August 14, 2015 by Nicholas Spence
As I make my way through the summer, I have been seeking out some new reading material. I came across my next Ebook called “Motivational Interviewing: A Guide for Medical Trainees,” published by Oxford University Press.
The book is by three established experts in the area whose work is familiar to me: Antoine Douaihy (MD and Associate Professor of Psychiatry at the University Pittsburgh School of Medicine), Thomas M. Kelly (PhD and Associate Professor of Psychiatry at the University of Pittsburgh School of Medicine), and Melanie A. Gold (DO and Clinical Professor in the Department of Pediatrics, Division of Adolescent Medicine at the University of Pittsburgh School of Medicine & the Department of Behavioral and Community Health Sciences at the Graduate School of Public Health).
Although I do not consider myself a sucker for marketing, I was sold when I read the description of the book:
“This may be the single most important book you ever buy during your medical training. Rotations come and go, exams come and go, but regardless of specialty, patient-care will be at the heart of your practice. It is no exaggeration to say that motivational interviewing (MI) has transformed the way doctors engage with patients, families, and colleagues alike. MI is among the most powerful tools available to promote behavior change in patients. In an age of chronic diseases (diabetes, hypertension, heart disease, obesity), behavior change is no longer limited to substance use or the field of psychiatry – maladaptive choices and behaviors that negatively impact health outcomes are rampant. There is an explosion of research projects using MI or adaptations of MI in the behavioral health medicine field in the past decade. Hospitalizations can’t make people change. How marvelous is it that an evidence-based health behavior change approach (MI) can help people change the outcomes of their illnesses and the course of their lives.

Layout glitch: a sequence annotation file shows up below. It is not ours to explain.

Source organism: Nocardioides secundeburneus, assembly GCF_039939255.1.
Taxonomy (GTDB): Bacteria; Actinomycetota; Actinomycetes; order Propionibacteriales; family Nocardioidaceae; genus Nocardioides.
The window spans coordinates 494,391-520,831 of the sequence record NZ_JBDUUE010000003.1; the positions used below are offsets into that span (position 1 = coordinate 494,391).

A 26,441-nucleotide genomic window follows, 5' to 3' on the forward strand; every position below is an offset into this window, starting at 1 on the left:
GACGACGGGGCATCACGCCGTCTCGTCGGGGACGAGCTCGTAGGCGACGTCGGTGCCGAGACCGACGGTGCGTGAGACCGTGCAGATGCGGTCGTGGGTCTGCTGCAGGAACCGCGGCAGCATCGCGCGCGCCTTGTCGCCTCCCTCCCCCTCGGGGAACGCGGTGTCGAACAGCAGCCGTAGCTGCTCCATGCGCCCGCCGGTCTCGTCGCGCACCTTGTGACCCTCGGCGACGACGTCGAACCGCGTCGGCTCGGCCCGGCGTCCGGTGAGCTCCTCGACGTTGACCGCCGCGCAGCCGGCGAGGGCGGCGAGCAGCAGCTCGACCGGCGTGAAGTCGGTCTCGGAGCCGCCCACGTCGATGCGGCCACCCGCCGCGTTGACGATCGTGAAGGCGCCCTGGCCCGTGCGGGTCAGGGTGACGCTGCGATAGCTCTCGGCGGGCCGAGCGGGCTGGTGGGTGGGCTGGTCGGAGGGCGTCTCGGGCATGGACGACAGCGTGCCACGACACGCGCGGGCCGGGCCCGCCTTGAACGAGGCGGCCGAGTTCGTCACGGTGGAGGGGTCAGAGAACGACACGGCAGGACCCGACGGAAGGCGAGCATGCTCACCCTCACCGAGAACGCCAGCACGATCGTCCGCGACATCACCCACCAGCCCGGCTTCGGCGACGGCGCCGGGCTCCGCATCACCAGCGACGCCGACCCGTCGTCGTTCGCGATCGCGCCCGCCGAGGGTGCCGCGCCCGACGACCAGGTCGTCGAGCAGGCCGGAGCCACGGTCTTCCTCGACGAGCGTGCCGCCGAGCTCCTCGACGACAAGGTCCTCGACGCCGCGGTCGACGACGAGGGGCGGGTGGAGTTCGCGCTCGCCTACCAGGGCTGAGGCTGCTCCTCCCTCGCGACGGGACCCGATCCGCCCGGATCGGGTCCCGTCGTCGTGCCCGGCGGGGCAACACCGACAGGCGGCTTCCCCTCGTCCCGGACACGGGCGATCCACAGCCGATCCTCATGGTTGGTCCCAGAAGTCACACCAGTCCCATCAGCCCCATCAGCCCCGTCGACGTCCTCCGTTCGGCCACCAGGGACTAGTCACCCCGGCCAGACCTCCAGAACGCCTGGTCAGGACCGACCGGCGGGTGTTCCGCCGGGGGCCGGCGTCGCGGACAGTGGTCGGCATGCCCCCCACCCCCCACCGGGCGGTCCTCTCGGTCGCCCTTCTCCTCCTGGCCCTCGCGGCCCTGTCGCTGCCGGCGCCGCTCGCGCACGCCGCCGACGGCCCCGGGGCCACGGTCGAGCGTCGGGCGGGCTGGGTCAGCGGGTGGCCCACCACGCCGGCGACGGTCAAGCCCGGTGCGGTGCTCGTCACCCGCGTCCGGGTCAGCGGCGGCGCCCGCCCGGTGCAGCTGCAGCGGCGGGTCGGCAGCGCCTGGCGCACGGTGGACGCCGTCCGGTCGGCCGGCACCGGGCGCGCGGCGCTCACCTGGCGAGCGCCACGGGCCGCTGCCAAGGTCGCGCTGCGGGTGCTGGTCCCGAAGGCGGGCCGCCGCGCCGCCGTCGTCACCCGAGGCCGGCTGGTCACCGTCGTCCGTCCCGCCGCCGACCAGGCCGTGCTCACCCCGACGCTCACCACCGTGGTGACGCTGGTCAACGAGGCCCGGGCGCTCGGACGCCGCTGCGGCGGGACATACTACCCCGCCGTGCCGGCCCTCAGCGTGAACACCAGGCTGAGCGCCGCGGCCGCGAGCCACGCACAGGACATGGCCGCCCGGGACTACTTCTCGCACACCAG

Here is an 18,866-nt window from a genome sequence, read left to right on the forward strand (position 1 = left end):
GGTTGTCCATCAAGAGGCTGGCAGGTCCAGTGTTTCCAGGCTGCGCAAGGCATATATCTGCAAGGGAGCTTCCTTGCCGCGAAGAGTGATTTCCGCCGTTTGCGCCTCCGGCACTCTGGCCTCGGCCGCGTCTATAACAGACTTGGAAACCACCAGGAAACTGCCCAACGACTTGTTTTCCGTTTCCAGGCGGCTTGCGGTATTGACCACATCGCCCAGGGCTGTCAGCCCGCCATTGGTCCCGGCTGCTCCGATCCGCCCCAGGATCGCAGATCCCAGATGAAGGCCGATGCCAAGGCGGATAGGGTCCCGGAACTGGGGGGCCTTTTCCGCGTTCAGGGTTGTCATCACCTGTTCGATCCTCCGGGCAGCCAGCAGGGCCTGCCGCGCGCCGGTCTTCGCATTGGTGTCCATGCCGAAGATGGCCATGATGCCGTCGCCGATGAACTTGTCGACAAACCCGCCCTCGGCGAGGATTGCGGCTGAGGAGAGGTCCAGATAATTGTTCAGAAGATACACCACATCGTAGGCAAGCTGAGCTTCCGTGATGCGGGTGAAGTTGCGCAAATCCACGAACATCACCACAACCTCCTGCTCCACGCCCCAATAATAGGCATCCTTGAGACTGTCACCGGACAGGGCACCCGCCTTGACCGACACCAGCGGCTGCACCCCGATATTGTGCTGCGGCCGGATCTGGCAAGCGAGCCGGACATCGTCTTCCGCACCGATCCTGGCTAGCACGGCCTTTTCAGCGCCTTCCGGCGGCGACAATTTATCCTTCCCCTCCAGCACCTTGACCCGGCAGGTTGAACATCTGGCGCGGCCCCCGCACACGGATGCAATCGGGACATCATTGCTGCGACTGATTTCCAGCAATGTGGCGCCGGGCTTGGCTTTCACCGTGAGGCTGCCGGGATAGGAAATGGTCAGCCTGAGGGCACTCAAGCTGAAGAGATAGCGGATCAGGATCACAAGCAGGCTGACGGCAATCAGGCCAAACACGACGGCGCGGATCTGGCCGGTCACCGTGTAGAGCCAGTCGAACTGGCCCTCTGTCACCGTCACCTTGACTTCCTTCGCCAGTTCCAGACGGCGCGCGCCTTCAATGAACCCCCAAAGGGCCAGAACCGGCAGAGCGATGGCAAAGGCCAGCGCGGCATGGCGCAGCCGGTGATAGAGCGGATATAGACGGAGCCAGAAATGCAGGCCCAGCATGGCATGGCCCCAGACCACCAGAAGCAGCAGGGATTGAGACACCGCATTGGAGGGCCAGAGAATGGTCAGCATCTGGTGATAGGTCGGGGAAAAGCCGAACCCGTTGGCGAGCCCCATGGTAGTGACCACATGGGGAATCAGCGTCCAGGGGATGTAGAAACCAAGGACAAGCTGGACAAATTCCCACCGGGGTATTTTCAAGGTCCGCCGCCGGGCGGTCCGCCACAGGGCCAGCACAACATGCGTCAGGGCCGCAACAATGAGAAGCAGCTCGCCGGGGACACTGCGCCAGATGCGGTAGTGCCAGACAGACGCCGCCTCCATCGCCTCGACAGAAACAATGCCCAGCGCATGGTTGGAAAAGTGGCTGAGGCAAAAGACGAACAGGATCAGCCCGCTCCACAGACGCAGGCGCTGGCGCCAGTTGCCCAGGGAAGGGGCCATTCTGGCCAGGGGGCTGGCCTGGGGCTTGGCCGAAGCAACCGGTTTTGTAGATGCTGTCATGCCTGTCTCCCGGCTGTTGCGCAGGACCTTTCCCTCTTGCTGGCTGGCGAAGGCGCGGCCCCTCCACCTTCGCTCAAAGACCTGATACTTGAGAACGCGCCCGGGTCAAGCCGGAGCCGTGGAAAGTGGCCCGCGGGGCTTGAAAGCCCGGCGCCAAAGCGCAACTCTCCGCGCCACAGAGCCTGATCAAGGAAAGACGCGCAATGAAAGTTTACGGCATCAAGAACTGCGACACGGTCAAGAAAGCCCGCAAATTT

This therapeutic approach is not a form of psychotherapy and is not the stuff of cobwebs and old leather couches. MI is readily integrated into regular ward rounds and office visits and provides an effective and efficient approach to patients’ clinical encounters.
Written by experts in the field and medical trainees across medicine, this is the first MI guide of its kind. It explores how MI enhances contact with patients from every level of training, following an accessible, succinct approach. This book covers the application of MI method and skills into practice and also includes numerous clinical scenarios, personal reflections and online animated clinical vignettes (video clips) that share challenges and successes.
Furthermore this book is endorsed by the pioneers of MI: William R. Miller & Stephen Rollnick.”
Sounds promising doesn’t it? As a clinically oriented book, I look forward to seeing if it lives up to its expectations. If you happen to read it, please share your thoughts as it would be great to hear your perspective!